A natural raconteur, veteran Hollywood writer Harvey Miller brings an affable, engaging persona to a boundless trove of industry war stories in his autobiographical monologue "A Cheap Date With Harvey Miller," at the Court Theatre.
Aptly titled, the evening feels like an informal dinner chat. Miller's self-deprecating style and skillful banter rarely fail to amuse as he recounts his adventures in a career for which he claims to be ideally suited ("looks don't count and mental illness seems to be a plus").
Despite abundant celebrity name-dropping, Miller never lapses into self-aggrandizement. Throughout his reminiscences--spanning his lower-middle class Jewish origins, his Army days, his first comedy writing job for comedian Dick Gregory during the civil rights era, and his long tenure in television ("Love, American Style" and "The Odd Couple")--he positions himself as "a pair of brown shoes in a tuxedo world," always a little out of step.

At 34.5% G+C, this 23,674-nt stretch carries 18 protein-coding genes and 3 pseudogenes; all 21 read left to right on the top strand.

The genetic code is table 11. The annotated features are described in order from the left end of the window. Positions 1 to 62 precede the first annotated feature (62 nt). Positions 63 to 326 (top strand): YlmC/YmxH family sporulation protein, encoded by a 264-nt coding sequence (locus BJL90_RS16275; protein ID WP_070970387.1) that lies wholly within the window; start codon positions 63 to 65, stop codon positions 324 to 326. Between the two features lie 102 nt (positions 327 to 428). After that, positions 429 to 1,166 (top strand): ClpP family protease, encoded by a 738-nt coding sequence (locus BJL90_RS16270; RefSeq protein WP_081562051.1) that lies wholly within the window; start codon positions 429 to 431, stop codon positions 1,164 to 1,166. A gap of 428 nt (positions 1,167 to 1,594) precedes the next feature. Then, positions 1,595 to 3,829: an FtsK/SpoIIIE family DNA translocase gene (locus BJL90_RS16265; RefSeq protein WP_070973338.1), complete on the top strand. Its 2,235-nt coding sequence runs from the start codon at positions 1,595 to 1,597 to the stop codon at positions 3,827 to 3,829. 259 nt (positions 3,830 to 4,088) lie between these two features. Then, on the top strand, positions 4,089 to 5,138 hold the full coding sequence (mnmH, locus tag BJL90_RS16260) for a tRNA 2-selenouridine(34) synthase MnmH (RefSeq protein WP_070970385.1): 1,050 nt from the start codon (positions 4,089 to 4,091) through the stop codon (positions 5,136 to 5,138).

For all his confidential style, however, Miller maintains a joke-writer's distance from the potentially painful aspects of his stories. Skirted but never explored are the reasons why he's never managed an intimate relationship, or the lapses in his own character he discovered during his ill-fated stint as a producer.
Solo performance pieces by Rick Reynolds, Julia Sweeney and others have raised the bar for the genre in their willingness to confront devastating life lessons. By comparison, Miller's "Cheap Date" makes a fun first date--as long as you're not expecting a serious relationship.
* "A Cheap Date With Harvey Miller," Court Theatre, 722 N. La Cienega Blvd. Thursdays-Saturdays, 8 p.m.; Sundays, 7 p.m. Ends June 28. $20. (888) 566-TIXX. Running time: 1 hour, 45 minutes.